12th September 2022

Quality grass seed mixtures make all the difference

“Farmers are right to tap into contractors’ knowledge,” says Limagrain UK’s John Spence. “They know what grows well in the area and what doesn’t, and they know what their customer is looking for.”

But keeping up to date with new and more productive mixtures is no mean feat. “We have more information on the agronomy and the feed value of different varieties and mixtures than ever before,” adds Mr Spence. “And there is a growing gap between the best and the worst. While it might be tempting to go for the ‘best offer’ or the most easily available, a more informed and discerning choice of grass seed mixture can often pay dividends.”

“Establishment is vital,” he says, adding that seed quality is one of the key components. “As a seed supplier, our aim is to deliver less weed seed and more live seed than any other supplier. And it’s worth selecting a mixture with a good track record and known tolerance to diseases.”

Seed treatments can be highly cost-effective and beneficial. “This is why the majority of seeds, in both Limagrain’s Monarch and Sinclair McGill ranges, are treated with the biological stimulant Headstart Gold. This treatment will reliably promote faster establishment and encourage higher plant numbers and stronger seedlings.

Soil type, climate and topography will influence the choice of grass seed mixture, but it’s equally important to consider the end use. “Is the sward going to be grazed or mainly for cutting? Or perhaps it’s a dual purpose sward? And is it a short, medium or long term ley? These are all considerations,” says Mr Spence.

Take the popular tetraploid and diploid ryegrass mixture Maxiyield from Monarch. “This is very high yielding and fast growing and produces high quality silage, giving maximum production over two years. But if aftermath is required for grazing, the medium term ley Maxicut is a good choice and will last for four years or longer.

The importance of the mixture composition is also reflected in Sinclair McGill Scotsward; a mixture of mid and late perennial ryegrass with 12% Timothy and white clover known for its high yields and longevity.

Scotsward will reliably produce two high yielding cuts of quality silage plus grazing aftermath. And the inclusion of Timothy makes this popular with contractors as it makes grass erect and easier to cut – it holds the sward up for the mower, and it’s a variety of grass that grows well after a harsh winter so it’s ideal in a mixture for using in wet or colder conditions.”

Adding to the mixture’s suitability for silage-making is the 41% mid and late season tetraploid perennial ryegrasses which provide a high sugar content and make for good fermentation. And the white clover blend in this mixture adds to the feed quality, boosting the protein content and providing minerals and trace elements.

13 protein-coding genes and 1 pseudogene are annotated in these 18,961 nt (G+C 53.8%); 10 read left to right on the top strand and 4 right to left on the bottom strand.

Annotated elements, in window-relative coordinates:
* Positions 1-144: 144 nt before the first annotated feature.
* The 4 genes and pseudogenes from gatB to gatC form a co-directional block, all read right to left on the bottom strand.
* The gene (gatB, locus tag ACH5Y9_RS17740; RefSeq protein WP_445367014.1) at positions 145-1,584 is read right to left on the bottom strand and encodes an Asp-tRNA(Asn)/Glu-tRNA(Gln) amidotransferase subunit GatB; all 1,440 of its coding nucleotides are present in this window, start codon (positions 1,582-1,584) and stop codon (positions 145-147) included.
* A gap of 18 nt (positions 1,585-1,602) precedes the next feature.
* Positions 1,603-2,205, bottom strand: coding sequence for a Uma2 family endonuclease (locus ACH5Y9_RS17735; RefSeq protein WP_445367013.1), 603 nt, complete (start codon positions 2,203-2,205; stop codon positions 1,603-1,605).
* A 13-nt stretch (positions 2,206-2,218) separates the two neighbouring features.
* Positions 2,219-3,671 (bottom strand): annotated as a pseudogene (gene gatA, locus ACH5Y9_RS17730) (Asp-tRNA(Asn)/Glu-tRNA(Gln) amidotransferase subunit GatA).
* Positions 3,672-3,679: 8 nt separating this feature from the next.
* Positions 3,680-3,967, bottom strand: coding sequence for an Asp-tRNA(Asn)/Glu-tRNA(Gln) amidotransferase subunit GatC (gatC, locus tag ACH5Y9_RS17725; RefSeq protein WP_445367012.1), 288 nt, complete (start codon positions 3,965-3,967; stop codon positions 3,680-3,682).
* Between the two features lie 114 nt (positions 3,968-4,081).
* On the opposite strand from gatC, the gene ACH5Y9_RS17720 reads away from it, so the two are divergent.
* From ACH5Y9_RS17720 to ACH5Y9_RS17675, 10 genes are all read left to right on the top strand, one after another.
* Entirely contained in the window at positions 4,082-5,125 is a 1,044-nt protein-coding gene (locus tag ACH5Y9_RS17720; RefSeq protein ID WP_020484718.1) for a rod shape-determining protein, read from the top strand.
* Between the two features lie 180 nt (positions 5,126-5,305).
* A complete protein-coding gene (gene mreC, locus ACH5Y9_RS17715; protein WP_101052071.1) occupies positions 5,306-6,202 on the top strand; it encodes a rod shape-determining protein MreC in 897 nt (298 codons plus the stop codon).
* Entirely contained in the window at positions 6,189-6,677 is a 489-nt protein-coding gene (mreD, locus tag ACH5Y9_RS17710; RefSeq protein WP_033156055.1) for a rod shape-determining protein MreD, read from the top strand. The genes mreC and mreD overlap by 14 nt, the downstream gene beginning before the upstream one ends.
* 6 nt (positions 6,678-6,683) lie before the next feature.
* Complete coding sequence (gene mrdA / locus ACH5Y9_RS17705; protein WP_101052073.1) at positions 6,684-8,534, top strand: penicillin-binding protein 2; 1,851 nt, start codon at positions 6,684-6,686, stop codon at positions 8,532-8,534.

“It’s ‘horses for courses’ when it comes to making the right choice of grass seed mixtures, but if the most suitable mixture is used, then it will not hinder the operation, and high yielding crops of high quality feed can be delivered to the customer.”

Cutting edge

Grass seed mixtures can now go well beyond their growing characteristics.

It’s no longer just about selecting varieties for their ease of establishment, yield potential, drought resistance or longevity. Nutrition has stepped into the mix – literally.

Grass seed mixtures can now combine varieties with top performances and that complement each other for grazing and/or silage making, but that also add to the nutritional value of the crop – perhaps for more protein rich silage, or perhaps a higher energy forage or grazing crop.

“Limagrain has used Near Infra Red Spectroscopy to measure the nutritional properties of a plant variety and it has introduced an accreditation – LG Animal Nutrition or LGAN – for grass seed mixtures, as well as maize varieties. Supported with reliable data, this accreditation confirms that the mixture meets the required agronomic and nutritional criteria.

“We have five LGAN accredited mixtures in the Monarch range and no less than eight in the Sinclair McGill range,” adds Mr Spence.

Trials carried out at the independent Schothorst Feed Research Institute, based in The Netherlands, compared a Limagrain LGAN dual-purpose tetraploid grass seed mixture with a good quality conventional grass mixture fed in a ration with maize, soyabean and rapeseed meal and ground wheat.

Results showed that cows fed on the LGAN grass silage averaged 1.4 litres a day more than cows fed silage produced using a conventional grass seed mixture.

Feed value was also better. The digestibility and energy value of the diet improved by 3% and there was a 5% improvement in overall feed efficiency. This would add 427litres per cow to a 8500 litre average which would contribute to a higher milk income and margin per cow.

The grass seed mixtures’ enhanced nutritional benefits are particularly relevant as producers look to reduce production costs to help curb some of the effects of the volatile milk price.

A highly productive grass sward will encourage more milk from forage and this is key to the success of livestock units. “There are a lot of factors that play a part in achieving this, but productive grassland and using a reliable, productive grass seed mixture ‘fit for purpose’ should be high on the priority list.”

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